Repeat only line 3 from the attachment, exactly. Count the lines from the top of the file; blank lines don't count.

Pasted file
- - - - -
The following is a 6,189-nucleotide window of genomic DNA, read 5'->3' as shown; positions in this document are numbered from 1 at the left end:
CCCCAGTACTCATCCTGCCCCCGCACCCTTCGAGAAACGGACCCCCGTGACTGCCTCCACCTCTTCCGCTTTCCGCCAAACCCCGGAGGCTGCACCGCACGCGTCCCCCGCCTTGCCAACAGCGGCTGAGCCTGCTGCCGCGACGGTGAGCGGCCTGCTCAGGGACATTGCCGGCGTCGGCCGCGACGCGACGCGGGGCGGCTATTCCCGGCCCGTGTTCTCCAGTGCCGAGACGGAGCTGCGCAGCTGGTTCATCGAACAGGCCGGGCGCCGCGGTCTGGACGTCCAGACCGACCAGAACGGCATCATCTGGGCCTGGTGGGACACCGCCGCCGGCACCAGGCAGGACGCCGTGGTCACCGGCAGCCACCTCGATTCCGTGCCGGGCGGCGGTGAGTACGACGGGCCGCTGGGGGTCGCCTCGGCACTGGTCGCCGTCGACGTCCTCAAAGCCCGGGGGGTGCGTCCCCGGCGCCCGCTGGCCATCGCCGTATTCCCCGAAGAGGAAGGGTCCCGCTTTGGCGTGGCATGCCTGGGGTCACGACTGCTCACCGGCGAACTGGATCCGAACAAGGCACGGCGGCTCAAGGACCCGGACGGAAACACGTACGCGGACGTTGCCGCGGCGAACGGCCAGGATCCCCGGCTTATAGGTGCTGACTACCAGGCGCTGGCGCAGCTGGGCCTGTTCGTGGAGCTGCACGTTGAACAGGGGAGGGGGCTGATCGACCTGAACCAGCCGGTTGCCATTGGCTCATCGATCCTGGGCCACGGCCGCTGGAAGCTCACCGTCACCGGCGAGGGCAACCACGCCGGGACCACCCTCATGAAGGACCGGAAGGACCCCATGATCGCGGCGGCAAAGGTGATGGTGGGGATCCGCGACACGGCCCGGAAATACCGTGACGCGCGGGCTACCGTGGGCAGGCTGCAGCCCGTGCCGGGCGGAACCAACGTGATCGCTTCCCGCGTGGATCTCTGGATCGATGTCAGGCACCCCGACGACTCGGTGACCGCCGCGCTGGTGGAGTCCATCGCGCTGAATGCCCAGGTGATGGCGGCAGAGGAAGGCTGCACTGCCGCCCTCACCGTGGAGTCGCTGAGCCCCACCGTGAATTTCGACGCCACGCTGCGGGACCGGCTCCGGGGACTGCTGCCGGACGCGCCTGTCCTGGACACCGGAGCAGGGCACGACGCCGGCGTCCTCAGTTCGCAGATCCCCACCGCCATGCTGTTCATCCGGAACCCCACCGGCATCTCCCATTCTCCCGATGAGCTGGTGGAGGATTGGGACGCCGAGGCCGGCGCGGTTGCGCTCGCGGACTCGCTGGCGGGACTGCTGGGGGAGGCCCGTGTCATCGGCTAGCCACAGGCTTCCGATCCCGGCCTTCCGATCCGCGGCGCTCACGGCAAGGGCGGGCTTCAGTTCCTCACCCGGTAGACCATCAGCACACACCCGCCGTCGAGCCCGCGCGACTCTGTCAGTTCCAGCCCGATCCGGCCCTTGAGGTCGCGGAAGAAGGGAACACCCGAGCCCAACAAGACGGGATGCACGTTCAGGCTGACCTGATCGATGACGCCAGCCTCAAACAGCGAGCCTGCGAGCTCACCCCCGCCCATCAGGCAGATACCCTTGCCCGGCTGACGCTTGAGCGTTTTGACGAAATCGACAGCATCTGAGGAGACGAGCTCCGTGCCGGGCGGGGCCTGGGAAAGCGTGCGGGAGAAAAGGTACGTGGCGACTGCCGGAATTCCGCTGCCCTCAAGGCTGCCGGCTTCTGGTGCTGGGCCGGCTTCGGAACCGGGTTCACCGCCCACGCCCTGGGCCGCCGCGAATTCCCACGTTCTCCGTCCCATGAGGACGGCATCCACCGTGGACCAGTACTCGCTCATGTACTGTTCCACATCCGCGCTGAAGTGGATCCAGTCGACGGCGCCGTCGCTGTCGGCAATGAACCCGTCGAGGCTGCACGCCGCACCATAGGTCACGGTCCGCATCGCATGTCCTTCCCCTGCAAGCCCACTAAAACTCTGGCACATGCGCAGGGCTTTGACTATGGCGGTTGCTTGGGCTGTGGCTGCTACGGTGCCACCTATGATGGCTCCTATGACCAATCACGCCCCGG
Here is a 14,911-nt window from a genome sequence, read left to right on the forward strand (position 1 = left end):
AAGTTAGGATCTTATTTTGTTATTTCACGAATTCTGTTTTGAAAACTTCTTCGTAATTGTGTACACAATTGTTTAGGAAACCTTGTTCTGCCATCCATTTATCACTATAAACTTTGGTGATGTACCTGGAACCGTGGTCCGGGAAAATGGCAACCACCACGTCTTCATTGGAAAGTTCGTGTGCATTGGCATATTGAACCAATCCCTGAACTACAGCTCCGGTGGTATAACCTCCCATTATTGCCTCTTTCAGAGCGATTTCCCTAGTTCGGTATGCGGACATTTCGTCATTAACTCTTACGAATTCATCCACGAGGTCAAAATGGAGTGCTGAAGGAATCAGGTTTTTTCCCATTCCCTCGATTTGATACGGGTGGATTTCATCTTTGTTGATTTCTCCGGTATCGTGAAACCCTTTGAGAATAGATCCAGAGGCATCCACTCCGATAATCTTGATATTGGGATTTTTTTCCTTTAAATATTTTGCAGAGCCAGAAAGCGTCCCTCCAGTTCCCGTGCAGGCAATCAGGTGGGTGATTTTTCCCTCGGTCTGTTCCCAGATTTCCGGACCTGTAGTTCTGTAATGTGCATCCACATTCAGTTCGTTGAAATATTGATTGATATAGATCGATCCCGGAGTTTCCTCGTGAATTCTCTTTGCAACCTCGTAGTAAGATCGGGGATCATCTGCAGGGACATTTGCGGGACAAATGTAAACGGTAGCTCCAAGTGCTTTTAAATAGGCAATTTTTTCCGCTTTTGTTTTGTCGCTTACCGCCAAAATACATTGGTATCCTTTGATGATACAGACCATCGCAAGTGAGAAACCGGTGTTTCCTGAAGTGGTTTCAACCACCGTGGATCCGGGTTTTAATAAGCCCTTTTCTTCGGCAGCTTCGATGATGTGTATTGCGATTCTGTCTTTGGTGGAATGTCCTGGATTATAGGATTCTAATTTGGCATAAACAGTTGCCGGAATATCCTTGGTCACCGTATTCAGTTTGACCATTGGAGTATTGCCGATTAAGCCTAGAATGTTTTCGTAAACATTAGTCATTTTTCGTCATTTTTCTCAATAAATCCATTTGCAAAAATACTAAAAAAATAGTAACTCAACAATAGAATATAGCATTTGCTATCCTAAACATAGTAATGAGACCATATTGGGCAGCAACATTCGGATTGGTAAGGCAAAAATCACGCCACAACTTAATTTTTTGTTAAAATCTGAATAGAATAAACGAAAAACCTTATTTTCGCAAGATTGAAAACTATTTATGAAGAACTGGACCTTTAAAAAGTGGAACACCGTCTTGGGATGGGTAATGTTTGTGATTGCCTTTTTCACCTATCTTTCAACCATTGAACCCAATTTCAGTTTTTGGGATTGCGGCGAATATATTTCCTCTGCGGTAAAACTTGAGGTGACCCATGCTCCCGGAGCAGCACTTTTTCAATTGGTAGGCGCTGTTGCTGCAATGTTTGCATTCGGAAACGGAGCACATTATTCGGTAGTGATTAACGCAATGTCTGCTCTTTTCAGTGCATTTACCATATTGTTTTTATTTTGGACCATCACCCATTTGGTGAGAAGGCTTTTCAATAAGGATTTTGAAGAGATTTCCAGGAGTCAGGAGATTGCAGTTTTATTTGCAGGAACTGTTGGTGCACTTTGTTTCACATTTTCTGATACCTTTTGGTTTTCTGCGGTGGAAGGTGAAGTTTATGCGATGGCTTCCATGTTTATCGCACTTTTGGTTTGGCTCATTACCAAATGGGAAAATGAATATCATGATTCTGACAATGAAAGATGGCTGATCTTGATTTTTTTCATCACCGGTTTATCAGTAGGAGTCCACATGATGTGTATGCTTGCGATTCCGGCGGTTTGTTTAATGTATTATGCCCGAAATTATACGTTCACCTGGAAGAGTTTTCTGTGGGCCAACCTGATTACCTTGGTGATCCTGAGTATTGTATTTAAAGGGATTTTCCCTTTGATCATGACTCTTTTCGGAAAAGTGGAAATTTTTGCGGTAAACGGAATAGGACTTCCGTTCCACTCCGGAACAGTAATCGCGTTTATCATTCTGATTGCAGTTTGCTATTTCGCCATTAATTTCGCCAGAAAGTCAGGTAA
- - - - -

Here is a 14,911-nt window from a genome sequence, read left to right on the forward strand (position 1 = left end):